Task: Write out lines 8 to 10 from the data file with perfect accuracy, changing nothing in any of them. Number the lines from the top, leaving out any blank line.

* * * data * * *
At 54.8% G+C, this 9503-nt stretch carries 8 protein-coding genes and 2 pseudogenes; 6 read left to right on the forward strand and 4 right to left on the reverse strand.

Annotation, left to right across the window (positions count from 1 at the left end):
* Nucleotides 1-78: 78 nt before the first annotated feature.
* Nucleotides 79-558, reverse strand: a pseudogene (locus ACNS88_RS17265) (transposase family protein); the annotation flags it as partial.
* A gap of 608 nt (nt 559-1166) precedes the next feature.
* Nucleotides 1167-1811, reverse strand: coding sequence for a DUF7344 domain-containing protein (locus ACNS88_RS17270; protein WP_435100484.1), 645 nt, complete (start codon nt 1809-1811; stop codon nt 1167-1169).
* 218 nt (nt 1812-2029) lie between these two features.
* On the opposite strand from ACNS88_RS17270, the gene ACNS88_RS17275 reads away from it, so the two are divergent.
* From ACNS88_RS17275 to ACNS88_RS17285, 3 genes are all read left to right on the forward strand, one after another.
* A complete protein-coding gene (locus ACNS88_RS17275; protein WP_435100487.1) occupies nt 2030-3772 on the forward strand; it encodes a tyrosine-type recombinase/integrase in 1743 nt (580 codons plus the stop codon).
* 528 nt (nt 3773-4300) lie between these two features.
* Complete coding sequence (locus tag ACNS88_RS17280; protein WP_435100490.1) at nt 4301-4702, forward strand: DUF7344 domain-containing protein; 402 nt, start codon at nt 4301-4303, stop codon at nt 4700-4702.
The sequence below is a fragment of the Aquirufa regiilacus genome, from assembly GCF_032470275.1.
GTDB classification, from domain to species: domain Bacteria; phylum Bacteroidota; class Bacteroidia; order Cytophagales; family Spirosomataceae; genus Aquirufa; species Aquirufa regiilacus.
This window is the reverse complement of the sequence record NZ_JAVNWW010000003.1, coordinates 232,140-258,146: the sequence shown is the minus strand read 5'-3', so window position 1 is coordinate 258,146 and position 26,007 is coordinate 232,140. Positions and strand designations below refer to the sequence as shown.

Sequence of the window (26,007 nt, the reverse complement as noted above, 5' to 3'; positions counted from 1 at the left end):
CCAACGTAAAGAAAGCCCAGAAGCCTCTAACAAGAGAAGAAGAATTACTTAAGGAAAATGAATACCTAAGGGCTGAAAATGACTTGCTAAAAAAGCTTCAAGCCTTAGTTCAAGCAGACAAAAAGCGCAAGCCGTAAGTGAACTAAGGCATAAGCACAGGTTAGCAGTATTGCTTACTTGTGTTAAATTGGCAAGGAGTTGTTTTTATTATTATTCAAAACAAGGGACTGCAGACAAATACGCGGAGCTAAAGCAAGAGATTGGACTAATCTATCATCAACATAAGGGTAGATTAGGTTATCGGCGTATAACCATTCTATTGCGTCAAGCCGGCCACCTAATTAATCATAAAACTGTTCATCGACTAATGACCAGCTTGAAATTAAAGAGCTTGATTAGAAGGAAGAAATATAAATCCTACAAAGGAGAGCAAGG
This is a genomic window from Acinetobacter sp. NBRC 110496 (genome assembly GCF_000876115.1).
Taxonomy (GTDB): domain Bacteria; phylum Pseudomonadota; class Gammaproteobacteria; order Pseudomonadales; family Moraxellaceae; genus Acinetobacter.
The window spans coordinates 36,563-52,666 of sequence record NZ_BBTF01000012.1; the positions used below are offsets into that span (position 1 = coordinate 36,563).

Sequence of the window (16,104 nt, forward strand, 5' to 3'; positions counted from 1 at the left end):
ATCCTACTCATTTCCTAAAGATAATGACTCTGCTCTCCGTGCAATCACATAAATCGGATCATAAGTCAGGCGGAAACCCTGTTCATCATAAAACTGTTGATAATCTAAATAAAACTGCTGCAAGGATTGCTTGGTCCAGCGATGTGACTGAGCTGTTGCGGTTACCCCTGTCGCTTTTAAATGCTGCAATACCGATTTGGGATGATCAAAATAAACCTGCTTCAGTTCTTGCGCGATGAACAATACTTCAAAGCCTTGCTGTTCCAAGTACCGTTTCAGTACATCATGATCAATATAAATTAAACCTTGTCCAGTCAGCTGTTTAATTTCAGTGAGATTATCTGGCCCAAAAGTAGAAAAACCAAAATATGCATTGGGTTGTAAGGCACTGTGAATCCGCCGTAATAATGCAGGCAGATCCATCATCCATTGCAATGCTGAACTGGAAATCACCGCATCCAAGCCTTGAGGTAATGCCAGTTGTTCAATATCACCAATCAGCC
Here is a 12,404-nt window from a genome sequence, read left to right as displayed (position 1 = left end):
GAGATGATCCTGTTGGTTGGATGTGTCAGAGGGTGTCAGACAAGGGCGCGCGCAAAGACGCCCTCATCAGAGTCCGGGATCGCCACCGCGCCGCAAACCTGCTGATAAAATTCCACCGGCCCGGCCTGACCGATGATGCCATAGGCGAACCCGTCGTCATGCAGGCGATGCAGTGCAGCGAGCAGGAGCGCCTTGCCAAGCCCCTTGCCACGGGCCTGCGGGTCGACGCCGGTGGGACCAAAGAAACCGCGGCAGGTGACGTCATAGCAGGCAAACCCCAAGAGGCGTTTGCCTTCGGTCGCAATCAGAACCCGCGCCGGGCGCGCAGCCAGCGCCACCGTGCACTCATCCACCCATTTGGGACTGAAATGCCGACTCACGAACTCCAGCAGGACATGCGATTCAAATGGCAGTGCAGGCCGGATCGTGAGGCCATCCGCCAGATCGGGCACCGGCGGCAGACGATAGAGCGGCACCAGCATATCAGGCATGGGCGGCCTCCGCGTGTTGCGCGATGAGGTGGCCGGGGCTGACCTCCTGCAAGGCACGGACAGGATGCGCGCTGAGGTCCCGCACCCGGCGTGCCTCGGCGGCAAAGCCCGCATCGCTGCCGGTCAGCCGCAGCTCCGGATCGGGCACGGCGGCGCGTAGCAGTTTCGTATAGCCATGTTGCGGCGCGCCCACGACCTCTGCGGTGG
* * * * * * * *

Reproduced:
* On the opposite strand from ACNS88_RS17270, the gene ACNS88_RS17275 reads away from it, so the two are divergent.
* From ACNS88_RS17275 to ACNS88_RS17285, 3 genes are all read left to right on the forward strand, one after another.
* A complete protein-coding gene (locus ACNS88_RS17275; protein WP_435100487.1) occupies nt 2030-3772 on the forward strand; it encodes a tyrosine-type recombinase/integrase in 1743 nt (580 codons plus the stop codon).